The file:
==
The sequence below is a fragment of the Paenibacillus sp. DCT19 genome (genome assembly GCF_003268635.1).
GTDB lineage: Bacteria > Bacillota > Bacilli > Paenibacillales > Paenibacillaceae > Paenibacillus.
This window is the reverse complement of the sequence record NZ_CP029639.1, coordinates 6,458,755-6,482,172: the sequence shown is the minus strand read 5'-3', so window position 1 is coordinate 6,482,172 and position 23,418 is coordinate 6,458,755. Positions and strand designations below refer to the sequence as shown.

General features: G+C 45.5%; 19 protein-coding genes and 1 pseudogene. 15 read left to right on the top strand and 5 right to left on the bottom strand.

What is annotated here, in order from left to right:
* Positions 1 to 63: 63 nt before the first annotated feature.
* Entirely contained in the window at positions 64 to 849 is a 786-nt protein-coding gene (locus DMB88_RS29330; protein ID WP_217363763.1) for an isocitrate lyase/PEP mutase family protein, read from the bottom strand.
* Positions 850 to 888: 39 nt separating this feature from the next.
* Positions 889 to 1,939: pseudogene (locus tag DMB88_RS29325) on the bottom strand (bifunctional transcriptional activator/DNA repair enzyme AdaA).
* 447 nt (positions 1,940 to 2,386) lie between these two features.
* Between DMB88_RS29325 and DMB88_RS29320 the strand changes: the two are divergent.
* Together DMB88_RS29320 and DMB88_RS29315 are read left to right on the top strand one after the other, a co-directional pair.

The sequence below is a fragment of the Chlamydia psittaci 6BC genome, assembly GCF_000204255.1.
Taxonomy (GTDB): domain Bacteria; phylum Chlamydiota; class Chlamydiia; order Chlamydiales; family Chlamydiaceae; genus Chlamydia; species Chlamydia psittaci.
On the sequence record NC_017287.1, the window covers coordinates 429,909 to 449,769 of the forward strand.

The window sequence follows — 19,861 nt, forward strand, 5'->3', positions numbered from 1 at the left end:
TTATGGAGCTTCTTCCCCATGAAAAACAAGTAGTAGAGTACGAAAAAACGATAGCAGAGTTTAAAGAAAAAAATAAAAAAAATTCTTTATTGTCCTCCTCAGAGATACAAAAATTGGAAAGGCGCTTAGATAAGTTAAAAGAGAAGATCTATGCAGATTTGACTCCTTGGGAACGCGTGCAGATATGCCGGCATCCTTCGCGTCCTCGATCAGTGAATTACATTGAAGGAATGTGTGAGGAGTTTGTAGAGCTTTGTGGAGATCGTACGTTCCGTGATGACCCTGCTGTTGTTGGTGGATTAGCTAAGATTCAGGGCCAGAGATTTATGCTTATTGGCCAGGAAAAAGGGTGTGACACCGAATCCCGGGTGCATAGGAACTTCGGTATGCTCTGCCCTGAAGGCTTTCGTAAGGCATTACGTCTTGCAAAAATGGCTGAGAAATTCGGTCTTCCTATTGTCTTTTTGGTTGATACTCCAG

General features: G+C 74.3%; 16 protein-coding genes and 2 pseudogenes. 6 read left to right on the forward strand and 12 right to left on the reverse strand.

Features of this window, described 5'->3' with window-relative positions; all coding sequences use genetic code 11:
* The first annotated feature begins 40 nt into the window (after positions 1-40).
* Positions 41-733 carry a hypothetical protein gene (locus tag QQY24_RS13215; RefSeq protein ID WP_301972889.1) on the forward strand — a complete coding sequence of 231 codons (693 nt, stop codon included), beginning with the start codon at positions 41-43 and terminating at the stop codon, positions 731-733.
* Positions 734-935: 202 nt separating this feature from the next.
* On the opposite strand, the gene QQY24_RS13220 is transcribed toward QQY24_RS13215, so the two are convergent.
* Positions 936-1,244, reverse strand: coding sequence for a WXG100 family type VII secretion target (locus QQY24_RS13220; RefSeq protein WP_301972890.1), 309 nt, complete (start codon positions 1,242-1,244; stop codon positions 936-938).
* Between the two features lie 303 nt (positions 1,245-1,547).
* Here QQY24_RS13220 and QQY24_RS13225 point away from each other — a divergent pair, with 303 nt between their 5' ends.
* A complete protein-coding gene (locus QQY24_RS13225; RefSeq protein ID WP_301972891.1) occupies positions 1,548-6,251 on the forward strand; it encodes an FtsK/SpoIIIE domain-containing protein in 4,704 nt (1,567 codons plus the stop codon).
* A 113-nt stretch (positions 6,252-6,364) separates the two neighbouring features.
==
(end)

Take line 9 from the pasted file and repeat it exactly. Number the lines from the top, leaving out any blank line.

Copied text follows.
* Positions 889 to 1,939: pseudogene (locus tag DMB88_RS29325) on the bottom strand (bifunctional transcriptional activator/DNA repair enzyme AdaA).